[arin-ppml] Policy Proposal 2008-6: Emergency TransferPolicyfor IPv4 Addresses - Last Call
bicknell at ufp.org
Fri Jan 2 20:38:27 EST 2009
In a message written on Fri, Jan 02, 2009 at 03:07:47PM -0500, John Schnizlein wrote:
> On 2009Jan1, at 3:45 PM, Leo Bicknell wrote:
> >The status quo ends, however, when it does I have a markedly different
> >view of the world than you do. I believe that:
> > - IPv6 is deployed fairly rapidly, and with limited pain.
> What would prompt this sort of radical change from the deplorably slow
> deployment over the last several years?
Here's the interesting dynamic; there is almost no first-mover
advantage to deploying IPv6 first. You want to deploy it before
your customers want it, so you don't have to turn them away; and
you want your engineers to have experience with it. However, beyond
that it doesn't get you extra revenue, and may make you purchase
equipment you would not otherwise purchase, run newer software with
more bugs, etc.
We see ISP's state this over and over, the customers do not want
it, so we're not doing it.
However, there is also no incentive to drag your feet once the move
starts. The industry will move quikly to IPv6 once the move starts
because running transition boxes (NAT, 6to4, whatever) is expensive,
so most ISP's will want to be as dual-stack as possible and do as
little transition as possible. ISP's will also move to push the
transition costs to their competitors, last one with a transition
What will start the move is customer demand, and it will be driven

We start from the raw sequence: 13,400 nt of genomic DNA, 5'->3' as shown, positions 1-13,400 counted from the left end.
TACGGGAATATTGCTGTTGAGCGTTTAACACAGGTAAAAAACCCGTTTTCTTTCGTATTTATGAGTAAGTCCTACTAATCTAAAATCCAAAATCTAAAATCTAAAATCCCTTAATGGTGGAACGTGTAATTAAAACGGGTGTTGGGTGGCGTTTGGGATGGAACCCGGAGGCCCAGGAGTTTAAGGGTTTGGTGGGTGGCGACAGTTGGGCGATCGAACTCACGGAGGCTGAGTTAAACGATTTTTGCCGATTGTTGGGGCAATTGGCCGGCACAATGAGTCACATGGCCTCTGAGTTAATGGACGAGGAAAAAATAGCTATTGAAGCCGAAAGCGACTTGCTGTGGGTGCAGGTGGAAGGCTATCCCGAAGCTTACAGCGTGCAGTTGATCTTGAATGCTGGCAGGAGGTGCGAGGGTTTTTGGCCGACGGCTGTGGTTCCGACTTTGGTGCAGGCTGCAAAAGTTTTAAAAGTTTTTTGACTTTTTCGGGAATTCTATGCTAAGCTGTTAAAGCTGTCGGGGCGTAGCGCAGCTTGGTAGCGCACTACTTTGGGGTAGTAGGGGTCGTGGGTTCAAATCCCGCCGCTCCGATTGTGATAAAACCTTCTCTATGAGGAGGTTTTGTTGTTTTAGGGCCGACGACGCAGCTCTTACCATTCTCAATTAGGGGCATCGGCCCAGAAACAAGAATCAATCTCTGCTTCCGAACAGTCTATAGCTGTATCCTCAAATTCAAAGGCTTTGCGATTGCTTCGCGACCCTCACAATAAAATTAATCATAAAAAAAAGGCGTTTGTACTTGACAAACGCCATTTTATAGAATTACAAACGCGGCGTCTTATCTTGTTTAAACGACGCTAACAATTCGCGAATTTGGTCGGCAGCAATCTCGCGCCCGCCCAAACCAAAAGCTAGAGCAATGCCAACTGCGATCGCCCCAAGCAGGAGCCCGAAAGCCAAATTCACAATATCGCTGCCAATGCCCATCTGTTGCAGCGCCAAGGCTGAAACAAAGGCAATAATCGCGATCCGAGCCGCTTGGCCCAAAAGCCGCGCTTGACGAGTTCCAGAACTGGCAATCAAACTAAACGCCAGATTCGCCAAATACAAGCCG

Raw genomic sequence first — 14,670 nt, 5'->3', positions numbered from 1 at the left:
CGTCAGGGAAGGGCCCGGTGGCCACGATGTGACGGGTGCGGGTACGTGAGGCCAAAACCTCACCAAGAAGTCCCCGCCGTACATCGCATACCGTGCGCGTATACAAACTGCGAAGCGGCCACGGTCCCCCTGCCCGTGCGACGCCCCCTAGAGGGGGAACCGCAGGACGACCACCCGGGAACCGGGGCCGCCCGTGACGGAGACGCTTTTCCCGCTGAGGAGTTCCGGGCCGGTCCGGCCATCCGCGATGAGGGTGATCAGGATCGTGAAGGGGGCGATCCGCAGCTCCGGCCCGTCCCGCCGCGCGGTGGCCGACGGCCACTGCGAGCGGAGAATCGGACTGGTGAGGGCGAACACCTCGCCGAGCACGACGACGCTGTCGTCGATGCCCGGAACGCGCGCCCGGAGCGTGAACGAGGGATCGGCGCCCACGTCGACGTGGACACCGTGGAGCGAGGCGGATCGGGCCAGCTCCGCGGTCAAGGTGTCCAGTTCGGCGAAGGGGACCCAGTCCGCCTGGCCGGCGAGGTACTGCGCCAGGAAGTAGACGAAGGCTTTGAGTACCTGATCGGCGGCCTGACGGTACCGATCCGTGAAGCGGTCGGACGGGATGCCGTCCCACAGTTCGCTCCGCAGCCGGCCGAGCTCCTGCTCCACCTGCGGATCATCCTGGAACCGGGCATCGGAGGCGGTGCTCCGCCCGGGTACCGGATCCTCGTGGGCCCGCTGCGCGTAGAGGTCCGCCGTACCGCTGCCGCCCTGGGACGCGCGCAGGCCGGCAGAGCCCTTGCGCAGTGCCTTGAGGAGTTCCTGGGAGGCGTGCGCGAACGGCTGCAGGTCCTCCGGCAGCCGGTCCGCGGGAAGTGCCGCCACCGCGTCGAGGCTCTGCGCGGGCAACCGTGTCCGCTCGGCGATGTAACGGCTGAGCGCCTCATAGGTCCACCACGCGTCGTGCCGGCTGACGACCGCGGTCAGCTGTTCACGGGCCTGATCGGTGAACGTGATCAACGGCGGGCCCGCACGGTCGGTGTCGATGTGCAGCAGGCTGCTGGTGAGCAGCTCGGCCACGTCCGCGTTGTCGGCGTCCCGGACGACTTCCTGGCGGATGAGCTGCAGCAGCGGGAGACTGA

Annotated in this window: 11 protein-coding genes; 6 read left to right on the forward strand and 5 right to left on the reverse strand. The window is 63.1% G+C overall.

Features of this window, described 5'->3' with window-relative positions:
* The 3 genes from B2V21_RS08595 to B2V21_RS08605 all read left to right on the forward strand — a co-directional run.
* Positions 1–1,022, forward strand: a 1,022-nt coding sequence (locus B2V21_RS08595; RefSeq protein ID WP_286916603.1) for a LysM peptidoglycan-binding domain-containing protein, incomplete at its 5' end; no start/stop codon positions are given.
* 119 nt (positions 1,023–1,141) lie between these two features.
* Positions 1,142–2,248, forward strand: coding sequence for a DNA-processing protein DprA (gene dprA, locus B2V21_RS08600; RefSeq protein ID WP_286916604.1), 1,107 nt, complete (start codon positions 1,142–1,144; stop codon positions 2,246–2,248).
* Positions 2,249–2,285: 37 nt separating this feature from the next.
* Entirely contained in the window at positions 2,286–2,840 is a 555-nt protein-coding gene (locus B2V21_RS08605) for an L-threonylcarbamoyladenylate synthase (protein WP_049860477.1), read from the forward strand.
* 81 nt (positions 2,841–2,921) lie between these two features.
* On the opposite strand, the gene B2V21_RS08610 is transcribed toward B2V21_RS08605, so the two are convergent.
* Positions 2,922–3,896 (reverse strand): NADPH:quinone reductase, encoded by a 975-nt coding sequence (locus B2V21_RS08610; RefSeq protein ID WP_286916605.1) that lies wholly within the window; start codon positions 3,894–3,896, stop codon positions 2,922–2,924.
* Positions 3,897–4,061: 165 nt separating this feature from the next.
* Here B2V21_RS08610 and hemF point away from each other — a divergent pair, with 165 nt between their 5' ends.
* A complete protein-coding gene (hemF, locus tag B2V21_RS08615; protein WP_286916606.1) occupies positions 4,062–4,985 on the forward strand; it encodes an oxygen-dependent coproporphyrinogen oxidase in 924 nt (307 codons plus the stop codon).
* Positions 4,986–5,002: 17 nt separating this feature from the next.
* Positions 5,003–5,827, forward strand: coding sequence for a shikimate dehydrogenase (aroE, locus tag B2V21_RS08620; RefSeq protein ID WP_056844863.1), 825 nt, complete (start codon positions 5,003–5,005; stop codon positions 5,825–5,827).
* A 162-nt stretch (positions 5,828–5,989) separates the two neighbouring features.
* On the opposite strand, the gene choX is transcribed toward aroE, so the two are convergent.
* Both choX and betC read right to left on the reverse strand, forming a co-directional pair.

by the lack of IPv4 resources for large ISP's. Cox/Comcast/Time
Warner/Verizon (FIOS/DSL)/Cablevision will run out. They will
provision IPv6 (I believe). I think most will roll it out to their
existing customers as well, in a dual-stack situation. Eyeballs
will go first, and content having generally much fewer systems, a
higher IQ per IP, and generally depending on protocols well tested
over IPv6 will move second, and at an amazingly rapid pace. Akamai's
and Limelight's I suspect could offer IPv6 services worldwide in a
matter of a few weeks, if there was a reason to do so.
In short, the least effort, least cost path is to delay as long as
possible, then for everyone to leap forward at a brisk pace;
essentially as fast as possible without paying money just to "speed
It is the service industry equivilent of the manufacturing industry's
"just in time" delivery. You don't want inventory sitting in
warehouses, which is what IPv6 configured on your network before people
want it appears to be. However, if the part/service is late, it
disrupts the entire line and causes a mess.
> something happens soon to change the current slow progress, I fear the
> IPv4-translation approaches might become so well entrenched that they
> become yet another obstacle to deployment of a network-layer Internet
> protocol with sufficient addresses for the globe.
Translation may be a short term solution. However translation will
always be more costly than native, and ISP's love to cut costs out
of anything they can get their hands on. I have no fear of translation
boxes becoming a long term solution.
Leo Bicknell - bicknell at ufp.org - CCIE 3440
PGP keys at http://www.ufp.org/~bicknell/
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